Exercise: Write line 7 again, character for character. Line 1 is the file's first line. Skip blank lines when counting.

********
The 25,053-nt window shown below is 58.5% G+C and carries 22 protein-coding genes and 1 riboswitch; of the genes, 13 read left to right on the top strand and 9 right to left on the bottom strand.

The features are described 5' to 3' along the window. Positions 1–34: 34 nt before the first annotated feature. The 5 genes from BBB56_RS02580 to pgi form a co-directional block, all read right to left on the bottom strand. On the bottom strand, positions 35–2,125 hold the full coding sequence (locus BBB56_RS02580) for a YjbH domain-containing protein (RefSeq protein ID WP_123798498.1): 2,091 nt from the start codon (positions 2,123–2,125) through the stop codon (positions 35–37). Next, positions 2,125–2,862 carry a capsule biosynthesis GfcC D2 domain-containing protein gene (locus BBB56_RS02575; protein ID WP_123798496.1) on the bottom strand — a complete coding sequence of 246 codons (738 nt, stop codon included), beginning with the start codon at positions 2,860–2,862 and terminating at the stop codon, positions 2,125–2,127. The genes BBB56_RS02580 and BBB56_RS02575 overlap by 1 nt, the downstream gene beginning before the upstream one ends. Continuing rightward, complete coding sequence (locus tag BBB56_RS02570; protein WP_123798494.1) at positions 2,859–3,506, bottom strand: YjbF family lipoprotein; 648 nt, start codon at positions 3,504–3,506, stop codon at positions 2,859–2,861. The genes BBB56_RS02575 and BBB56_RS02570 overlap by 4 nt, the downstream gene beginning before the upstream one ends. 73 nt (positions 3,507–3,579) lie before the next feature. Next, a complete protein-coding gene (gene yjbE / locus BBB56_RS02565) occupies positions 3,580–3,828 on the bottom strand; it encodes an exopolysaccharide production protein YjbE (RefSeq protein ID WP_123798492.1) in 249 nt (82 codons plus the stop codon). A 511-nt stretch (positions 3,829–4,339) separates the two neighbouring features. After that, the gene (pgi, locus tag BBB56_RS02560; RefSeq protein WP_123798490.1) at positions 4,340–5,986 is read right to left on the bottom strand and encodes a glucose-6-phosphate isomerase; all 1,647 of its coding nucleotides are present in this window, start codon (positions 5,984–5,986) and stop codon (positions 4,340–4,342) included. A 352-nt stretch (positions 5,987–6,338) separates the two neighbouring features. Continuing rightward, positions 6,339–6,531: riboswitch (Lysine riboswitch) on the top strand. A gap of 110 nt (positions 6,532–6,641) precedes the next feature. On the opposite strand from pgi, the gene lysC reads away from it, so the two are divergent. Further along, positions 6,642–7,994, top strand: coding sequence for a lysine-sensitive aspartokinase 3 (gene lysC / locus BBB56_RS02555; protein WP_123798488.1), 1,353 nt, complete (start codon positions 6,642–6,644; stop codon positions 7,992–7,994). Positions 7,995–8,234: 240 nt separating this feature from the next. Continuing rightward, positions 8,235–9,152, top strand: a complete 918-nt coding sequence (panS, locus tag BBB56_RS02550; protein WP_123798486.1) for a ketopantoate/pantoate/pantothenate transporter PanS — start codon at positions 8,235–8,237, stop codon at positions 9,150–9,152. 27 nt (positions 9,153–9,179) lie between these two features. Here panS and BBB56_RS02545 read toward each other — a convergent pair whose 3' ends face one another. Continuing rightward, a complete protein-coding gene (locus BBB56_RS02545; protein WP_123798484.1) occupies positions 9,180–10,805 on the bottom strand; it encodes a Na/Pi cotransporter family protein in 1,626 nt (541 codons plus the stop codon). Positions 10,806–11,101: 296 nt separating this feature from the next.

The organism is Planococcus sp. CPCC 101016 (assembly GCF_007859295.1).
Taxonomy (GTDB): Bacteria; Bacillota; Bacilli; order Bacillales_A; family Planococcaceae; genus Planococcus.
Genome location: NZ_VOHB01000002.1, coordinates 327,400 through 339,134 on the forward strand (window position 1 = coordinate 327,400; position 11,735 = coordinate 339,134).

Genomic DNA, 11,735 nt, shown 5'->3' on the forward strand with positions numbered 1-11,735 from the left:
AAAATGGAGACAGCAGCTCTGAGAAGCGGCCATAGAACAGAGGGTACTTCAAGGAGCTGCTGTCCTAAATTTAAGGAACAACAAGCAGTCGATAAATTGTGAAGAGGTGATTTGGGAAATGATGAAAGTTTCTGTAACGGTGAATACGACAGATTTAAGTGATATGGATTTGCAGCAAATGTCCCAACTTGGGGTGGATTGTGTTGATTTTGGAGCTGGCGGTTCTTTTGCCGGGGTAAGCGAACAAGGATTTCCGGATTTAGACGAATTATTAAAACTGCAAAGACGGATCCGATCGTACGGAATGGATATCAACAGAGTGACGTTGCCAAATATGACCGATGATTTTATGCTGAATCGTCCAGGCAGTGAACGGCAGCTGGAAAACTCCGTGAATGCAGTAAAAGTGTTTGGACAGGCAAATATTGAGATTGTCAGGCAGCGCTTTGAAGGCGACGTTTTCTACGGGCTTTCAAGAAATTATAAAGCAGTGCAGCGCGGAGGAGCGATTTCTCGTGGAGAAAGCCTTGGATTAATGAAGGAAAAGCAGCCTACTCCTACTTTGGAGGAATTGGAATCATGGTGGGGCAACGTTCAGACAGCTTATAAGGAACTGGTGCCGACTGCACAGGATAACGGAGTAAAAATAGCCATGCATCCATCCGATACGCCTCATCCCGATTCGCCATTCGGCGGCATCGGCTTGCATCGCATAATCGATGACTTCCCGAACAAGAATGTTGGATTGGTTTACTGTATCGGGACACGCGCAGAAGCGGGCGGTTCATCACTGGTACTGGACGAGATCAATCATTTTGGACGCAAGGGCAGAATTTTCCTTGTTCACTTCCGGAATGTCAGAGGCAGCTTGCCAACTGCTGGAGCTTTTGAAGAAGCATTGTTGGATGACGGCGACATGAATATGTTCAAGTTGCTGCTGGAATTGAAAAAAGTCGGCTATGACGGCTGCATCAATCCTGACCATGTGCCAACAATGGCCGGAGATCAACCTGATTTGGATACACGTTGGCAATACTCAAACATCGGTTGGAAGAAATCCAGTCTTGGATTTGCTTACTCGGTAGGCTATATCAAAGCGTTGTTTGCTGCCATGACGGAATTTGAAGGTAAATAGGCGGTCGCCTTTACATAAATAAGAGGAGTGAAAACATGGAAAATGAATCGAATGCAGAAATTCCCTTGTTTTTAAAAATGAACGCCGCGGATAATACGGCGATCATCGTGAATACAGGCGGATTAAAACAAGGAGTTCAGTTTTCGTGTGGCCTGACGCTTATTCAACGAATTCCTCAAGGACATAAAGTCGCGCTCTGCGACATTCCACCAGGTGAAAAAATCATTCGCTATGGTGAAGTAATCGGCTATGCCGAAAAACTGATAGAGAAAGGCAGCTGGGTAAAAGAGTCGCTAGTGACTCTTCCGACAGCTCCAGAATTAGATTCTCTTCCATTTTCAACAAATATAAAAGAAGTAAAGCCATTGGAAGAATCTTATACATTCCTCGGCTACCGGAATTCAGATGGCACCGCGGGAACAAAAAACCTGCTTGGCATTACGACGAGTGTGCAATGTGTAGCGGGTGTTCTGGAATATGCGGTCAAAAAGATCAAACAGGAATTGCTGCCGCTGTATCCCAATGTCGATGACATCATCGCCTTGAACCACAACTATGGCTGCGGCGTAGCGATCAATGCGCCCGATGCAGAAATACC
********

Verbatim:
AAAATGGAGACAGCAGCTCTGAGAAGCGGCCATAGAACAGAGGGTACTTCAAGGAGCTGCTGTCCTAAATTTAAGGAACAACAAGCAGTCGATAAATTGTGAAGAGGTGATTTGGGAAATGATGAAAGTTTCTGTAACGGTGAATACGACAGATTTAAGTGATATGGATTTGCAGCAAATGTCCCAACTTGGGGTGGATTGTGTTGATTTTGGAGCTGGCGGTTCTTTTGCCGGGGTAAGCGAACAAGGATTTCCGGATTTAGACGAATTATTAAAACTGCAAAGACGGATCCGATCGTACGGAATGGATATCAACAGAGTGACGTTGCCAAATATGACCGATGATTTTATGCTGAATCGTCCAGGCAGTGAACGGCAGCTGGAAAACTCCGTGAATGCAGTAAAAGTGTTTGGACAGGCAAATATTGAGATTGTCAGGCAGCGCTTTGAAGGCGACGTTTTCTACGGGCTTTCAAGAAATTATAAAGCAGTGCAGCGCGGAGGAGCGATTTCTCGTGGAGAAAGCCTTGGATTAATGAAGGAAAAGCAGCCTACTCCTACTTTGGAGGAATTGGAATCATGGTGGGGCAACGTTCAGACAGCTTATAAGGAACTGGTGCCGACTGCACAGGATAACGGAGTAAAAATAGCCATGCATCCATCCGATACGCCTCATCCCGATTCGCCATTCGGCGGCATCGGCTTGCATCGCATAATCGATGACTTCCCGAACAAGAATGTTGGATTGGTTTACTGTATCGGGACACGCGCAGAAGCGGGCGGTTCATCACTGGTACTGGACGAGATCAATCATTTTGGACGCAAGGGCAGAATTTTCCTTGTTCACTTCCGGAATGTCAGAGGCAGCTTGCCAACTGCTGGAGCTTTTGAAGAAGCATTGTTGGATGACGGCGACATGAATATGTTCAAGTTGCTGCTGGAATTGAAAAAAGTCGGCTATGACGGCTGCATCAATCCTGACCATGTGCCAACAATGGCCGGAGATCAACCTGATTTGGATACACGTTGGCAATACTCAAACATCGGTTGGAAGAAATCCAGTCTTGGATTTGCTTACTCGGTAGGCTATATCAAAGCGTTGTTTGCTGCCATGACGGAATTTGAAGGTAAATAGGCGGTCGCCTTTACATAAATAAGAGGAGTGAAAACATGGAAAATGAATCGAATGCAGAAATTCCCTTGTTTTTAAAAATGAACGCCGCGGATAATACGGCGATCATCGTGAATACAGGCGGATTAAAACAAGGAGTTCAGTTTTCGTGTGGCCTGACGCTTATTCAACGAATTCCTCAAGGACATAAAGTCGCGCTCTGCGACATTCCACCAGGTGAAAAAATCATTCGCTATGGTGAAGTAATCGGCTATGCCGAAAAACTGATAGAGAAAGGCAGCTGGGTAAAAGAGTCGCTAGTGACTCTTCCGACAGCTCCAGAATTAGATTCTCTTCCATTTTCAACAAATATAAAAGAAGTAAAGCCATTGGAAGAATCTTATACATTCCTCGGCTACCGGAATTCAGATGGCACCGCGGGAACAAAAAACCTGCTTGGCATTACGACGAGTGTGCAATGTGTAGCGGGTGTTCTGGAATATGCGGTCAAAAAGATCAAACAGGAATTGCTGCCGCTGTATCCCAATGTCGATGACATCATCGCCTTGAACCACAACTATGGCTGCGGCGTAGCGATCAATGCGCCCGATGCAGAAATACC